Marche Bacchus, the charming wine shop/restaurant (2620 Regatta Drive, 804-8008), has long been a popular spot for local chefs, Francophiles and wine enthusiasts. The house’s policy of charging guests a $10 corkage fee for wines chosen from the shop enables them to offer great wines with food at a nominal cost.
Now, food there is better than ever, thanks to their young chef Joseph Swan, a protégé of Alex Stratta of the Wynn’s late, lamented Alex. The chef has revamped the menu here, and knocked my socks off with dishes such as a colorful Heirloom beet, goat cheese and hazelnut salad; grilled Scottish salmon atop an artichoke barigoule; and amazing short ribs on blue cheese potatoes, as tender as the ones at Alex.
If you’re just there to sip wine and eat charcuterie and cheeses, don’t fret. Those—along with dishes including Caesar salad, shrimp and grits, and a classic moules frites—remain on the menu.
And there’s more good news for Francophiles. Mark Oct. 16 in your calendar for the 10th annual Jean-Louis Palladin Foundation Fundraiser, this year held at Alizé (951-7000), Andre Rochat’s restaurant at the Top of the Palms. Proceeds from the dinner benefit the James Beard Foundation.
This is, by my lights, one of the most impressive dinners anywhere, with more than a dozen of our star chefs contributing to a seven-course dinner, which includes spectacular wine pairings such as Emil Beyer ’09 pinot gris from Alsace, and a Broadbent Malmsey Madeira.
Just a few of the participating chefs are Pascal Sanchez of Twist—who is creating an array of hors d’oeuvres before seating—Luciano Pellegrini of Valentino, Joung Sohn of Eiffel Tower and our newest hit chef, Gregory Pugin of Le Cirque.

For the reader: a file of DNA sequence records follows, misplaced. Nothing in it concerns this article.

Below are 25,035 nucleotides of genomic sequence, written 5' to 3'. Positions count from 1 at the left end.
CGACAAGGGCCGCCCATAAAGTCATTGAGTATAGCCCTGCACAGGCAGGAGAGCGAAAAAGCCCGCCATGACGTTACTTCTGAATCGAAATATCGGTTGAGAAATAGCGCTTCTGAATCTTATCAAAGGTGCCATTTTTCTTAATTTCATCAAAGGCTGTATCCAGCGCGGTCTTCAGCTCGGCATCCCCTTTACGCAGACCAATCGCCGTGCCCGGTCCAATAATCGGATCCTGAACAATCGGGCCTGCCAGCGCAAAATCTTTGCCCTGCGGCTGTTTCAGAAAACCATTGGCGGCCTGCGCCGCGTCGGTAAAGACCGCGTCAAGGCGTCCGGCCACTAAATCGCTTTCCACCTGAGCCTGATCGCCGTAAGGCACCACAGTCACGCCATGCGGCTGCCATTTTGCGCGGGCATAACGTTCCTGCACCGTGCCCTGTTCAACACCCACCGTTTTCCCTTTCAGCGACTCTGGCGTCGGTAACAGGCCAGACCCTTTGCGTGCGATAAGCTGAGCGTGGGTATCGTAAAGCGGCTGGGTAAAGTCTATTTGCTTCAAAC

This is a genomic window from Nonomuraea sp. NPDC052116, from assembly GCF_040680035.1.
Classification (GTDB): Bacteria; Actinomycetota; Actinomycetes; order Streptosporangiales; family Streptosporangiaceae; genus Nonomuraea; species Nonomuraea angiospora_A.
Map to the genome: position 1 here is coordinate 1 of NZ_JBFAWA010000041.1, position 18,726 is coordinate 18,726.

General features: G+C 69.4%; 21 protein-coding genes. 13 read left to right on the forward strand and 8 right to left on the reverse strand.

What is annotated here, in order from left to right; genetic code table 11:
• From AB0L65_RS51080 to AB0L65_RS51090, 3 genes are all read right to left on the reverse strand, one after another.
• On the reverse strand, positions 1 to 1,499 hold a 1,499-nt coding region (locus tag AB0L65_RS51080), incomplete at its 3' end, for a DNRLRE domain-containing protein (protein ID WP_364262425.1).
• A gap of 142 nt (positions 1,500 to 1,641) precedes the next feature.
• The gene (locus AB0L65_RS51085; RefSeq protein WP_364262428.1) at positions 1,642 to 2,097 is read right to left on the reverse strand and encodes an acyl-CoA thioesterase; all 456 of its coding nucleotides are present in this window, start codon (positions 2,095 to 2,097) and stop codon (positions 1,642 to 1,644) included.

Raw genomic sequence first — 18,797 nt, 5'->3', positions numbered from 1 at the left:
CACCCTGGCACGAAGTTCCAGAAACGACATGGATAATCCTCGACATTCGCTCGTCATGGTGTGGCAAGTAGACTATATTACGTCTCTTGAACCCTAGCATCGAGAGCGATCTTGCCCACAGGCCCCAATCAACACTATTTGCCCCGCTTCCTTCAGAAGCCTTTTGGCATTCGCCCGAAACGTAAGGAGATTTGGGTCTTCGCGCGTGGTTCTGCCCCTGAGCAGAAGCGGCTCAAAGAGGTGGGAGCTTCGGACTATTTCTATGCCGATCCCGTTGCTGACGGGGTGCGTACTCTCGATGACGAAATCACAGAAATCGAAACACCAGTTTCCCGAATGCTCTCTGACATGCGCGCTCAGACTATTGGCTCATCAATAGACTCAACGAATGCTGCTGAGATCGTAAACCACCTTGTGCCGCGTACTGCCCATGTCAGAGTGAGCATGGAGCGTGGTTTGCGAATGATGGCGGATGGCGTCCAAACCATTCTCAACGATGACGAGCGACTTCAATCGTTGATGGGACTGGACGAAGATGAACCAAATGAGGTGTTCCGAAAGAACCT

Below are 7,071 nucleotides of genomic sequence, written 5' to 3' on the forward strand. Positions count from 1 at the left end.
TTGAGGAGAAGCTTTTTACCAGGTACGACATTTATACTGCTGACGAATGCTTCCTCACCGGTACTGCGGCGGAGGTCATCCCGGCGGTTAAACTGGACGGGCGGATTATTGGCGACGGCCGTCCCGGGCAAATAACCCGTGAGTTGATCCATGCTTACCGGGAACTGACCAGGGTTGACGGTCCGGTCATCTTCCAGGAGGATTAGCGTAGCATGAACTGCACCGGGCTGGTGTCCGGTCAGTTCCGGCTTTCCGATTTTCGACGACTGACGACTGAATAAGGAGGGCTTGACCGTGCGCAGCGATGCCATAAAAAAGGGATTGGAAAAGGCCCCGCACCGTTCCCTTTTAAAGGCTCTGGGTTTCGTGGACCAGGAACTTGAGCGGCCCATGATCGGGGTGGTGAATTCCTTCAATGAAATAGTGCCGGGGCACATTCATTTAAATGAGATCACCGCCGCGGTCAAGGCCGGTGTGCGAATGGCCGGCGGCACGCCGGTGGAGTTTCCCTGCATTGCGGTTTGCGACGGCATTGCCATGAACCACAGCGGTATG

Fans of U.S.-bred Wagyu beef, a clone of Japan’s world famous (and absurdly priced) Kobe beef, will be pleased to learn that a spectacular breed of the meat is now being served at Boa Steakhouse in the Forum Shop at Caesars.
The beef—the only pre-bred Wagyu herd to boast 98 percent Wagyu genetics—is grass-fed, hormone-free and richly flavorful, a product of Emma Farms near Aspen, Colo. It’s not inexpensive at $18 per ounce, but the meat’s density and marbling make a 3-ounce portion quite satisfying. The beef is also high in omega 3-and omega-6 fatty acids, so there’s no guilt.
Finally, for anyone out there who has lived or spent time in Tokyo, we now have Café de Japon (5300 W. Spring Mountain Road, 341-8038), a kissaten, or Japanese-style coffee shop. I’d eat in these places at least once a week when I lived in Japan, and the café offers many of the dishes on which I once subsisted, such as spaghetti with an oddball tomato sauce, pork cutlets and coffee zeri. That’s jelly to you, pally.